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Exhibit announcement and list:

Omaha native Sally Brown (formerly Deskins) curated a series of exhibits in Omaha, 2011-13 with Wanda Ewing and other artists around feminism and bodies. Sally is in for a visit and presents this show around her favorite topic with a series of her small figurative body print drawings, alongside work by area artists on bodies, with the backdrop of body-printed walls.
Participating artists: Julian Adair, Karen Bowerman, Jody Boyer, Sally Brown, JJ Carroll, Kim Darling, Troy Davis, Ken Diaz, Lori Elliott-Bartle, Wanda Ewing*, Larry Ferguson, Jaim Hackbart, Doug Hayko, Parker Herout, Peggy Jones, Evelyn Render Katz, James Kueffner, Josefina Loza, Artur Melika, Rachel Mindrup, Christina Narwicz, TG Ndoda, Aaron O’Keefe, Maureen Phalen, Kristin Pluhacek, Courtney Porto, Rodney Rahl, Megan Sanders, Timothy Schaffert, Mike Scheef, Roxanne Wach, Trilety Wade, Joan Wilson-Sangimino.
Left: art by Wanda Ewing (black/white sihlouette and punching-bag figure), alongside my drawings and body prints. *Wanda Ewing (1970-2013) was a significant artist to many and to me, personally and artistically. I am thrilled to own some of her work and brought some along for this show.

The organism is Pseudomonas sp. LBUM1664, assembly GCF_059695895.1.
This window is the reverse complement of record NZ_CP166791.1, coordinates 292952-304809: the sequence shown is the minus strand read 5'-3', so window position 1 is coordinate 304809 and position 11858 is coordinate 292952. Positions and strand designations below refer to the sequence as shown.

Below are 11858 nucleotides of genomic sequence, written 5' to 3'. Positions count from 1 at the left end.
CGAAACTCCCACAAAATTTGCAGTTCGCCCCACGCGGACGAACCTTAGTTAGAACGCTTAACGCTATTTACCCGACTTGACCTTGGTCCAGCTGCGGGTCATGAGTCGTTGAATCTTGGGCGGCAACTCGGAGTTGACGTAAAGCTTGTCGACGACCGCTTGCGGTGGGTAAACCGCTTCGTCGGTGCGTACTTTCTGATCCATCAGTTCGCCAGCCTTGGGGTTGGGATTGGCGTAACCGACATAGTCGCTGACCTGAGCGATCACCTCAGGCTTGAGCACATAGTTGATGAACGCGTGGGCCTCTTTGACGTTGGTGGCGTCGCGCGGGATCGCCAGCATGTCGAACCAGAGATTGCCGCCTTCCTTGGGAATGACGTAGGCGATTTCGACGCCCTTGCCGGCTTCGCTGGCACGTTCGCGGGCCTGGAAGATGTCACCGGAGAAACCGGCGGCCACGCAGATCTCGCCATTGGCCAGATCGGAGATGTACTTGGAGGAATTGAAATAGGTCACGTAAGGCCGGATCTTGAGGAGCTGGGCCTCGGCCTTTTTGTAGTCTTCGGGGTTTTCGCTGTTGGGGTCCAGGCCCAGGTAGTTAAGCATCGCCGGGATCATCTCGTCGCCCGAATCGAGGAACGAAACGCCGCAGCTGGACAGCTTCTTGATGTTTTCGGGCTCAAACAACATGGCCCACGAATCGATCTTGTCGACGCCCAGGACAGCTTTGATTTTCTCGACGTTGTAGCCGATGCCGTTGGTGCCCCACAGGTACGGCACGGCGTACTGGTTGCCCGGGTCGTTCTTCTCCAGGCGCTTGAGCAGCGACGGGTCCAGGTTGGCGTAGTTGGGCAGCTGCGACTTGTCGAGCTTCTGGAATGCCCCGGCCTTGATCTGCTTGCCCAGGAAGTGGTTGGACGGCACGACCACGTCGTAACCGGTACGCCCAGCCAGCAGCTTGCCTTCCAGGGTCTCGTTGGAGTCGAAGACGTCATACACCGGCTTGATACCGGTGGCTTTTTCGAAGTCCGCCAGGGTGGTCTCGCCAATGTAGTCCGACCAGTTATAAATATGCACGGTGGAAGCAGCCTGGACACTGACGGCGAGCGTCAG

Sally Brown is an artist, curator and writer currently based in Morgantown. Her artwork, including drawing, painting and performance, explores womanhood, motherhood and the body. She has exhibited her work in spaces nationally and in the UK. She has won two awards for illustration for Intimates and Fools and Leaves of Absence, both with poetry by Laura Madeline Wiseman. Her writing has been published in Hyperallergic, Women’s Art Journal and Artslant, among others. She has curated group shows in Omaha, Nashville, Pittsburgh, Morgantown and Lubbock, TX. She holds a Bachelor of Arts-Studio Art, a Master of Public Administration and Master of Arts- Art History and Feminist Theory. She is a former member of the College Art Association National Committee on Women in the Arts, edited the online journal Les Femmes Folles, and currently serves as Exhibits Coordinator for West Virginia University Libraries.